Published Feb 14, 2014 - Follow author Allison: - Permalink

The OECD has released its "Common Reporting Standard," a.k.a. a global "Standard for Automatic Exchange of Financial Account Information." The plan more or less tracks the so-called "intergovernmental agreements" (IGAs) that the US Treasury is using to try to get the Foreign Account Tax Compliance Act working. But the OECD's model for the world differs in two critical respects:

  1. it is based on the global standard of residence-based taxation
  2. it would require reciprocity

One obvious question is whether the US would sign on to this standard, since it represents a major reduction of the massive expansion of the US taxpayer base contemplated by FATCA. If not, can one really envision a world in which everyone shares data reciprocally except the United States, which not only does not share data reciprocally but also places the most expansive demands on everyone else? (For those not following along, the US claims people based on their legal status in the US as well as their actual residence, in contravention of the global norm reflected in the OECD standard, which rejects the former claim in favor of the latter. In terms of reciprocity, what the US calls reciprocal with respect to data sharing is so far reciprocal in name only).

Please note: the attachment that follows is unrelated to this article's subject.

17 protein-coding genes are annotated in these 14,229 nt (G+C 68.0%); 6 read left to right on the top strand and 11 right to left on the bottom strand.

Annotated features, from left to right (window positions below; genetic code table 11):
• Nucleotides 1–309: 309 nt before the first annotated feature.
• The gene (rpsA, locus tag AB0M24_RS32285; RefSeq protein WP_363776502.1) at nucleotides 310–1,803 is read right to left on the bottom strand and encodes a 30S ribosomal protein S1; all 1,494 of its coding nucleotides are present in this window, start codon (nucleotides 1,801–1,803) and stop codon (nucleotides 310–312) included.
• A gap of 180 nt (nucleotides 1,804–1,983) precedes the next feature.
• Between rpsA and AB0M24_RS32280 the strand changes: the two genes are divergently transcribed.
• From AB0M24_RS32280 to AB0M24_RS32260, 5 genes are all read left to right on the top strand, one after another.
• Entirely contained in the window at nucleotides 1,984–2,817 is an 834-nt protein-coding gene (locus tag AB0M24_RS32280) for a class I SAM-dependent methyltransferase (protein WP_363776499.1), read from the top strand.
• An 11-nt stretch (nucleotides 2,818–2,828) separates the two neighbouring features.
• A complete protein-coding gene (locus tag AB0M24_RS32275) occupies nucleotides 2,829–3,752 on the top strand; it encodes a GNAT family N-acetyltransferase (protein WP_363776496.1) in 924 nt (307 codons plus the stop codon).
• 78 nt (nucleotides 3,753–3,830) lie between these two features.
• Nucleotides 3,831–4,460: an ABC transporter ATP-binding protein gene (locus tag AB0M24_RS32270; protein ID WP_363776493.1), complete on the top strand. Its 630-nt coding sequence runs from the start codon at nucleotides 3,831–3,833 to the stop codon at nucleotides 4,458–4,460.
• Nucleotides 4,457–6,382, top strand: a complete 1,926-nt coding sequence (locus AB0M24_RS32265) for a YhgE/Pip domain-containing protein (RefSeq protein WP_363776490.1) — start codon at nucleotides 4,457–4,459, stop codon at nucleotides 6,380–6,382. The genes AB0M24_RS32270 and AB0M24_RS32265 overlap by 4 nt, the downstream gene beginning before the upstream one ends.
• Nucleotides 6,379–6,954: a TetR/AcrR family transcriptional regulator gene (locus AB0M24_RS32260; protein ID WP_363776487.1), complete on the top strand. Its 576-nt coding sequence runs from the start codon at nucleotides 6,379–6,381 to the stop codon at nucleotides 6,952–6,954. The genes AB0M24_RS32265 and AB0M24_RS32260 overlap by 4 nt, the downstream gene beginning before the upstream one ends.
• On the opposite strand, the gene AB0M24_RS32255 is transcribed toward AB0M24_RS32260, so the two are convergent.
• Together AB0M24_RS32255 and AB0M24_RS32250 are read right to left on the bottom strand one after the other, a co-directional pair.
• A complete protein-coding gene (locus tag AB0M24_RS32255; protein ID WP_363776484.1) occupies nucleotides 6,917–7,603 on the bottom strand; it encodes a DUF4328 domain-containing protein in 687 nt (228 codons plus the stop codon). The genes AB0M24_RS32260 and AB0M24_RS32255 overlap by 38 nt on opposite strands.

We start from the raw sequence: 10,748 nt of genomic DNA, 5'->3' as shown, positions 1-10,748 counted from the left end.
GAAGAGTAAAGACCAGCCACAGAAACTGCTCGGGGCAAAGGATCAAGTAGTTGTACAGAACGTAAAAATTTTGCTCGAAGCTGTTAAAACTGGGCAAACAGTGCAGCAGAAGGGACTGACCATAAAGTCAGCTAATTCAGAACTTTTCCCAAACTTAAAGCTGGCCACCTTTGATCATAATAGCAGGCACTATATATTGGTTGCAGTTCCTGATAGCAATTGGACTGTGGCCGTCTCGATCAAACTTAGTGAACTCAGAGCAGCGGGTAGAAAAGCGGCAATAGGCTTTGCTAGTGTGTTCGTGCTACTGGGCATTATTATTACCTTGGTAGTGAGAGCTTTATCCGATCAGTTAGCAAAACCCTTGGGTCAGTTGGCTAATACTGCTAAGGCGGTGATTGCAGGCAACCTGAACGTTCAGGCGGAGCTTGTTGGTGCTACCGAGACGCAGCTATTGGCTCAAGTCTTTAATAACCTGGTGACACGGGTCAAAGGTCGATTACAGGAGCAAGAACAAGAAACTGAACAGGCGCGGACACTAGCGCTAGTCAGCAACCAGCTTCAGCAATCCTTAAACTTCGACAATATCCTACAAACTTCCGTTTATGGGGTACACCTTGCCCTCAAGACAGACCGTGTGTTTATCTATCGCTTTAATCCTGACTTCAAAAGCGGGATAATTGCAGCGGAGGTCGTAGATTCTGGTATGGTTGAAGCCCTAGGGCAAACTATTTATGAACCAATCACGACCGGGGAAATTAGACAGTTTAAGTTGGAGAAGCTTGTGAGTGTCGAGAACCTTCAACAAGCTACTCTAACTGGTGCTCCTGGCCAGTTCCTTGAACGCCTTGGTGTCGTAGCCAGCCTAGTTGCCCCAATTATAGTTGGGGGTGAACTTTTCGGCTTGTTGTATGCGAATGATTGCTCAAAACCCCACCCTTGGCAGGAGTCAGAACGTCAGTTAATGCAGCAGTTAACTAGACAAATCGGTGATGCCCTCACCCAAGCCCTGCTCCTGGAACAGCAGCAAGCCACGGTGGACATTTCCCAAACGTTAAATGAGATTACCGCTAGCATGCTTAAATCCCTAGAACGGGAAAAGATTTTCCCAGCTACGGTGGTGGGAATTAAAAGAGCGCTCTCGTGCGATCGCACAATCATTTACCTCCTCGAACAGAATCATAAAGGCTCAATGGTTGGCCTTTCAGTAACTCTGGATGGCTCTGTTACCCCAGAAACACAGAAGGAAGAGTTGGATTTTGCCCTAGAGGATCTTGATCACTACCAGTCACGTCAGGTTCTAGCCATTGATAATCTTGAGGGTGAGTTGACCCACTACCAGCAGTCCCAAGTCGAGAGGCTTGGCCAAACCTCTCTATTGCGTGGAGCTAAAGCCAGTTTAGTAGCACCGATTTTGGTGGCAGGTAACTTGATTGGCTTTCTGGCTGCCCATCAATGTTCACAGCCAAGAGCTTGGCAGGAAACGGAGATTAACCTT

A related issue that already exists under FATCA and will be expanded exponentially under the OECD plan is that reciprocity means every government bears the cost of incorporating expansive financial surveillance (in the case of the US, far beyond that required for all other countries) yet as the Tax Justice Network points out, this formal equality in fact introduces substantive inequality and potentially great harm to poorer countries.